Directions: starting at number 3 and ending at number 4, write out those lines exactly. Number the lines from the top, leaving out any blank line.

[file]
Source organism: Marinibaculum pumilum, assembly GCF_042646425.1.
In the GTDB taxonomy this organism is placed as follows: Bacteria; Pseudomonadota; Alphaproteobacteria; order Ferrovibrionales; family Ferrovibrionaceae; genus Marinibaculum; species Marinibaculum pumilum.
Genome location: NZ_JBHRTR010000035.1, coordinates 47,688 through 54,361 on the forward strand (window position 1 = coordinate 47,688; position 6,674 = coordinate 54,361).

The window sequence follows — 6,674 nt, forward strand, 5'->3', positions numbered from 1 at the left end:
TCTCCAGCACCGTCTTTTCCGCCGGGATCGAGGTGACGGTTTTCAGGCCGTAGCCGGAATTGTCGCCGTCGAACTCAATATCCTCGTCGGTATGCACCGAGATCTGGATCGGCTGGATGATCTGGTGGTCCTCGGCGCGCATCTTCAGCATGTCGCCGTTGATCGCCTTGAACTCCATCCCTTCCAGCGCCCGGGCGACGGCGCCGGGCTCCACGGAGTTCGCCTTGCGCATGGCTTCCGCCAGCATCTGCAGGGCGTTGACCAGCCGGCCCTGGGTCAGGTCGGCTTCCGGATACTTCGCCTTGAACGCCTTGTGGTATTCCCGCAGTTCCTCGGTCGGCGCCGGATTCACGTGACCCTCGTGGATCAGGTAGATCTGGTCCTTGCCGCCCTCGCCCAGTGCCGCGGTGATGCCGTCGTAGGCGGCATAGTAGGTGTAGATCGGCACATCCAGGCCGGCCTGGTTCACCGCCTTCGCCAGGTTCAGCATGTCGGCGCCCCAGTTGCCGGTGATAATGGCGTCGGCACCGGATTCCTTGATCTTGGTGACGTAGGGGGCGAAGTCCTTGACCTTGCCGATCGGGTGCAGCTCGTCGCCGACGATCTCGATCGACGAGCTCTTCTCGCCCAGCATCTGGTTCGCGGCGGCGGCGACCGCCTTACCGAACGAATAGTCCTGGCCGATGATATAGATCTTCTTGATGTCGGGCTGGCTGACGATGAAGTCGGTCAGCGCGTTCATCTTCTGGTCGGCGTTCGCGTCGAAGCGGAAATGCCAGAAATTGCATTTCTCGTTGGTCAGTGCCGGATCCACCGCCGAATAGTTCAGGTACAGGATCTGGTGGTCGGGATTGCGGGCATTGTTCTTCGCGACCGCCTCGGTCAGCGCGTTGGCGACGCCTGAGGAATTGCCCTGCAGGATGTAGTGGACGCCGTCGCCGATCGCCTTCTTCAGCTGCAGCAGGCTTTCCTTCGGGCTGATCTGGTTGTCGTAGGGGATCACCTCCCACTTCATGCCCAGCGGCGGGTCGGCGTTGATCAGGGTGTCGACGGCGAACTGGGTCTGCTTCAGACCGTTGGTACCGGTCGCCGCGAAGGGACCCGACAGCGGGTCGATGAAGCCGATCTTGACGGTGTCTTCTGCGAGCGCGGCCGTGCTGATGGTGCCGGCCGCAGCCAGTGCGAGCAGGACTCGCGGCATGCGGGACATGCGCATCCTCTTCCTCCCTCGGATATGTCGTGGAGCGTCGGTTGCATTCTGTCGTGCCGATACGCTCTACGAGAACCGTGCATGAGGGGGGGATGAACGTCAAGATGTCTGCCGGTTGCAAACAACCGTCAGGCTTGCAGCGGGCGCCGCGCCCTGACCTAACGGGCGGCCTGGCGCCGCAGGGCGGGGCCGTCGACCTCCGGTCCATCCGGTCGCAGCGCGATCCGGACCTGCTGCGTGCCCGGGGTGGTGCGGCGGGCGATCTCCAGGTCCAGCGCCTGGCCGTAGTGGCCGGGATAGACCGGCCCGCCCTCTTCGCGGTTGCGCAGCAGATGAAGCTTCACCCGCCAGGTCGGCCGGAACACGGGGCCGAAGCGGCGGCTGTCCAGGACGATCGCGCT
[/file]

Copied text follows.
Genome location: NZ_JBHRTR010000035.1, coordinates 47,688 through 54,361 on the forward strand (window position 1 = coordinate 47,688; position 6,674 = coordinate 54,361).

The window sequence follows — 6,674 nt, forward strand, 5'->3', positions numbered from 1 at the left end: